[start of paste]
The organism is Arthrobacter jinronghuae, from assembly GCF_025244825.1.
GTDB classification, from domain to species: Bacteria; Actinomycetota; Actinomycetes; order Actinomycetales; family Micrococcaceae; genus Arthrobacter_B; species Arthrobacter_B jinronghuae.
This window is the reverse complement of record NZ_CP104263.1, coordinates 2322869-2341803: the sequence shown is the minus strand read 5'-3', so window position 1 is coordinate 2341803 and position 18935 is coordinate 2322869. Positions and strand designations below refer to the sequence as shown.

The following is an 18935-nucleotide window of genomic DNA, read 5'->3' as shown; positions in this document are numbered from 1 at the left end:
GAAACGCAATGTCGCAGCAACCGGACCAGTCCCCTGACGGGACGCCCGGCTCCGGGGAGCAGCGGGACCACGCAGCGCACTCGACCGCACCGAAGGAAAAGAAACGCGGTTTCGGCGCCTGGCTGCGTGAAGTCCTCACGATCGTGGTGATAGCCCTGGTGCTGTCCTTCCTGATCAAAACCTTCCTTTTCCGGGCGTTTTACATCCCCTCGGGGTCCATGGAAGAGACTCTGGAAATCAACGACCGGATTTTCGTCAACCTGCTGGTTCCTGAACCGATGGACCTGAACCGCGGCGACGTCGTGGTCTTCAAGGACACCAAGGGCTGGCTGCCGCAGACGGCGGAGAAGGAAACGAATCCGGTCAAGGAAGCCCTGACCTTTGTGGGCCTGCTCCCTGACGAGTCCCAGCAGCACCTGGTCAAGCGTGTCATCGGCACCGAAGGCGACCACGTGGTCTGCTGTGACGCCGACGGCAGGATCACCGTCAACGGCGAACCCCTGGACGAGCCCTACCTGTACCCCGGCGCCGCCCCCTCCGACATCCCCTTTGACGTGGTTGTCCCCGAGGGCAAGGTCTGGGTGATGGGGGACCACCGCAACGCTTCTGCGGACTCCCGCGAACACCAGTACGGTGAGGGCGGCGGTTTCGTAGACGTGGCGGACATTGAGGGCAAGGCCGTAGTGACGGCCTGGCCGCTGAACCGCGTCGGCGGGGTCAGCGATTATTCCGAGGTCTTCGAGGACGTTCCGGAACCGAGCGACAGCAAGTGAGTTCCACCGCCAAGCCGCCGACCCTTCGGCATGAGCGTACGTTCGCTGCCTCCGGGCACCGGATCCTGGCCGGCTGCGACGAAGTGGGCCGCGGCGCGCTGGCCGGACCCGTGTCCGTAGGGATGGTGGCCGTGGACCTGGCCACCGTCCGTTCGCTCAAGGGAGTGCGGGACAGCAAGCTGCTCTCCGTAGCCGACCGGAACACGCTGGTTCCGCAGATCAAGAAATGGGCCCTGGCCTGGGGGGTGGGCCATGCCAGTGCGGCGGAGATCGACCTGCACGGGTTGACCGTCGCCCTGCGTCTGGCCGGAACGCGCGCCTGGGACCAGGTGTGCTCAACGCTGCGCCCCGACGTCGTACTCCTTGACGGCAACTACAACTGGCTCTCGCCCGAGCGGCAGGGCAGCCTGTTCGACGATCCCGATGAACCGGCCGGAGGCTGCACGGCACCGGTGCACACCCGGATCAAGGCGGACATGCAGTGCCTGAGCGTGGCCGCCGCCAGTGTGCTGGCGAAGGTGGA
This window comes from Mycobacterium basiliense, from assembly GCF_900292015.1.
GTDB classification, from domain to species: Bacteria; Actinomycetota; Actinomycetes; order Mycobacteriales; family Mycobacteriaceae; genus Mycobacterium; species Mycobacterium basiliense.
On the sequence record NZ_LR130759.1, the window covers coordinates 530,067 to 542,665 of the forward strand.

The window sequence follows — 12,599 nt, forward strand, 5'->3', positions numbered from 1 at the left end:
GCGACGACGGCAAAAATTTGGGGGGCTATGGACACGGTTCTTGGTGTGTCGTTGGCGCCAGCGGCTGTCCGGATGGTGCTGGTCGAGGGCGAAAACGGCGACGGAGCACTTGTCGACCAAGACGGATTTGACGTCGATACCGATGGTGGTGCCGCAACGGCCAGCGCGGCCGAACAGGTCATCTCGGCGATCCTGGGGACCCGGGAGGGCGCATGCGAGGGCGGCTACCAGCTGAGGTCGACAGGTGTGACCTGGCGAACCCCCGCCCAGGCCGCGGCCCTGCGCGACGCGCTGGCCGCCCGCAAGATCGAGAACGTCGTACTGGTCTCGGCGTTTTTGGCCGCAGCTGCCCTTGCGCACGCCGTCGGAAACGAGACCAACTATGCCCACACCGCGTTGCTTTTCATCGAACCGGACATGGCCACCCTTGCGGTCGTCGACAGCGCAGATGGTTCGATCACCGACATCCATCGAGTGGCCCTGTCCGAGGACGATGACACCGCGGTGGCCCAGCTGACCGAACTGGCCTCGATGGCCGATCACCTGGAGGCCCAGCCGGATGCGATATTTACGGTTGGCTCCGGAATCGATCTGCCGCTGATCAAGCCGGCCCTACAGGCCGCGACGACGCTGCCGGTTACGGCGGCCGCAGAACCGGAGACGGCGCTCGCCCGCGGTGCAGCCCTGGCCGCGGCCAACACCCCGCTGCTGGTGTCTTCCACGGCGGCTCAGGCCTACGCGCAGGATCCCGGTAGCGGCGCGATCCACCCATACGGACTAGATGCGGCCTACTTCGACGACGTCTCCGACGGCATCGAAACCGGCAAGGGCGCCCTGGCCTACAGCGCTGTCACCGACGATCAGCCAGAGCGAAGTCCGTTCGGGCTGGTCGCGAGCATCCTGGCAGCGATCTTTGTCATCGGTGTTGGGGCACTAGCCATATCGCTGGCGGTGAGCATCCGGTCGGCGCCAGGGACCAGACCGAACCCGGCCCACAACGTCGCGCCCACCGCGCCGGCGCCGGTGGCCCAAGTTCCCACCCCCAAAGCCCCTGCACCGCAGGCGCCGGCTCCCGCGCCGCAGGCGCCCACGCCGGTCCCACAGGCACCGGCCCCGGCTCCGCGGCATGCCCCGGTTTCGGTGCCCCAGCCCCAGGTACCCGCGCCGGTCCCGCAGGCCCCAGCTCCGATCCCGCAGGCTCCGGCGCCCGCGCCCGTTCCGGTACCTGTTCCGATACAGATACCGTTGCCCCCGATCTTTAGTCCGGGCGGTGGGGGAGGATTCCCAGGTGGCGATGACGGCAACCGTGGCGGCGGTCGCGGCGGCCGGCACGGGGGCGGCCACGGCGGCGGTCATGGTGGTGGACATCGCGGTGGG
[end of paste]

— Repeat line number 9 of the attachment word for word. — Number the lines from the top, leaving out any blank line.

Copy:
The window sequence follows — 12,599 nt, forward strand, 5'->3', positions numbered from 1 at the left end: